Written by: Jason Aaron
Art by: Chris Sprouse
One of the most interesting ideas in Secret Wars was a Green Lantern-esque Thor Corps watching over the domains of Battleworld under God Doom. It’s an idea brimming with possibilities for a series and so I was very excited to get my hands on this. This is the first Secret Wars tie in I’ve read that feels truly connected to the main series, with a great exploration of how the Thor Corps operate. There’s been a murder and we get a front row seat to how the Thors deal with such an event. The end result is not what I was expecting at all, in both good and bad ways.
This first issue really caught me off guard, going in I was expecting a very fantasy rich tale, but the comic is actually very similar to a cop procedural drama. It’s an angle I like as it manages to feel very different from other Marvel comics, particularly Thor stories, while still managing to contain many references, locals and characters from traditional Marvel books. This is the issue’s biggest strength, its world building is hugely interesting and it’s blending of familiar genre tropes with outlandish Marvel backdrops leads to a very interesting world that I want to explore more of. While occasionally some of these references felt more like adverts for the other Secret Wars tie ins currently out, it does a good job of fleshing out Battleworld and making it feel like a real interconnected space.
A big downside however is that for the first half of the book the tropes feels a little bit too familiar. While the Marvel backdrop does leant a sense of uniqueness from a Marvel comics perspective, the actual cop drama stuff feels very played out. A lot of the dialogue between the Thors feels a little clichéd and their personalities feel a little flat. Things improve when ultimate Thor and Beta Ray Bill become the focus, their banter between each other feels like it has a lot more weight and respect than the other Thors, arguing jovially over things like “who’s taken down the most hulks” and so on, and it seems like it’ll be an interesting partnership to explore throughout the series. The mystery too starts a bit slow, with not enough context given for readers to start figuring stuff out of try and get engaged themselves, but by the end some really interesting ideas are thrown in which take advantage of both the Thor mythos and the nature of Battleworld to end on a very intriguing note. Hopefully with the set up out of the way the more interesting elements of the mystery and even more of the world can be explored in future issues.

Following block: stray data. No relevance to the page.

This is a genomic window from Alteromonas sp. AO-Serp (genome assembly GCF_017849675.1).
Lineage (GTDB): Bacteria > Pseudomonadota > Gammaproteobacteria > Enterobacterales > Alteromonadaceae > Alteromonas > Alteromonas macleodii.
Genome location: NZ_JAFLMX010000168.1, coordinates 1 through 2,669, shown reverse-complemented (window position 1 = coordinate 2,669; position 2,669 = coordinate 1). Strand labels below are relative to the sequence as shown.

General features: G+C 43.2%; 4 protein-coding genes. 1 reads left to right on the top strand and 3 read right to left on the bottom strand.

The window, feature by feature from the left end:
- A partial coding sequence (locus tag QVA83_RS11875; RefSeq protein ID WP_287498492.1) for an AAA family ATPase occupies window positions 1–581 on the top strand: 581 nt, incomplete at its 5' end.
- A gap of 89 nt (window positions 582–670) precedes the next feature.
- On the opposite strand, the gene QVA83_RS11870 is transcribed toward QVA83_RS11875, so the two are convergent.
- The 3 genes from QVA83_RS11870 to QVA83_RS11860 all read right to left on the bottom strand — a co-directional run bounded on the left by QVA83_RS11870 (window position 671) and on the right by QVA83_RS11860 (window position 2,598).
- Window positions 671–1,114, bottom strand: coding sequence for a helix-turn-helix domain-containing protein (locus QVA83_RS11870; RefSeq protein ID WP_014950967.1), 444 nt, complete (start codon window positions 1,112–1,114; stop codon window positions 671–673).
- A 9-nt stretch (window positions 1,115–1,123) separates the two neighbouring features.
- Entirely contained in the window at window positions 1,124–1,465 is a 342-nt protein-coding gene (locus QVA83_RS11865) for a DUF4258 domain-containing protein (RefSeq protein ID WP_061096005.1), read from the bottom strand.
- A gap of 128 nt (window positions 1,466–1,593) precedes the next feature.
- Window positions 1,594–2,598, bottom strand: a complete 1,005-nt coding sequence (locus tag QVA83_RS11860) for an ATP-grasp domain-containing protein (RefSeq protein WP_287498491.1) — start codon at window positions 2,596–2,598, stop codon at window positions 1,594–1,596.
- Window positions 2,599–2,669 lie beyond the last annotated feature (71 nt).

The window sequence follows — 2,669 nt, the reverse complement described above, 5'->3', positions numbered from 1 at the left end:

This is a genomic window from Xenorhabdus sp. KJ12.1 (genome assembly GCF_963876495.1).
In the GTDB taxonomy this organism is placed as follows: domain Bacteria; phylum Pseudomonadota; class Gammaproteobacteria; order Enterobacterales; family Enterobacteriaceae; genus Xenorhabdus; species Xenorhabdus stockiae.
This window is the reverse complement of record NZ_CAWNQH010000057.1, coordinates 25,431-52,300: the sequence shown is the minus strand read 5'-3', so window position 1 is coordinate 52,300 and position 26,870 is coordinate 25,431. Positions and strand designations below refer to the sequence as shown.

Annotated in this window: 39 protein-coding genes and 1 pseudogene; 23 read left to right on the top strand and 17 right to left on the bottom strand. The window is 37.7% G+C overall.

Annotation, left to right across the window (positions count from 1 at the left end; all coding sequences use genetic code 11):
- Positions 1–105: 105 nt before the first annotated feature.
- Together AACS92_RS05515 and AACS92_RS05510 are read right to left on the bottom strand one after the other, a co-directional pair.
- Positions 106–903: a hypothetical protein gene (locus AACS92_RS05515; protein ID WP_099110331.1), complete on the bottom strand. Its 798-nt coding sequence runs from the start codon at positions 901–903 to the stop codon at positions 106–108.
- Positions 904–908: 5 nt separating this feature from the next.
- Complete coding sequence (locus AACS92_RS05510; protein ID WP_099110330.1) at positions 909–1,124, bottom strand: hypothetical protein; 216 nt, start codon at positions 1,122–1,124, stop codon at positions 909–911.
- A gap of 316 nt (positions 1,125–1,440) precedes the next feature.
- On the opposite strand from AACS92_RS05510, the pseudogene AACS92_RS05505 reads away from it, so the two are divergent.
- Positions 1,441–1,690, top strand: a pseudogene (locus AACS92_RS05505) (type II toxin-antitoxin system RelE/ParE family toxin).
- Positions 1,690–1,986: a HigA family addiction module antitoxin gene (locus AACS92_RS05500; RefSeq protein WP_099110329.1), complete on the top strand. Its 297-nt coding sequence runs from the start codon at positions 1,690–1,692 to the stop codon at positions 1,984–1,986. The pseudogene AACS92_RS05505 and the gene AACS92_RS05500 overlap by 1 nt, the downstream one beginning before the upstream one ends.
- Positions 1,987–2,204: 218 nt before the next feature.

What does remain fantastic throughout however is the art of Chris Sprouse; every Thor has a greatly unqiue design bringing forth a lot of character to their looks even if they feel a bit shallow. It’s a very similar feeling to last year’s Spider-Verse, seeing familiar characters blended together and slightly altered. Some of the Thors are quite humours additions and certainly got a few laughs out of me, so while a lot of the dialogue fell flat, it was at least nice to see Aaron’s humour on display elsewhere. There are a lot of nice little details Sprouse throws in to other characters in the world which manage to be subtle and cool without coming off as cringe worthy. It’s a very beautiful book therefore and well worth a look simply for that.
Overall, Thors starts a little slow as it can feel a little familiar to other cop style dramas, but as the story advances and things get a little crazier and the world is explored, things start to get really unique and interesting. The end is a lot stronger and provides some genuine intrigue, laying the groundwork for a solid series with some big ideas. If you’ve been following and loving Secret Wars then I’d recommend picking this up to get an interesting new look at the world, as it’s one of this issue’s highpoints.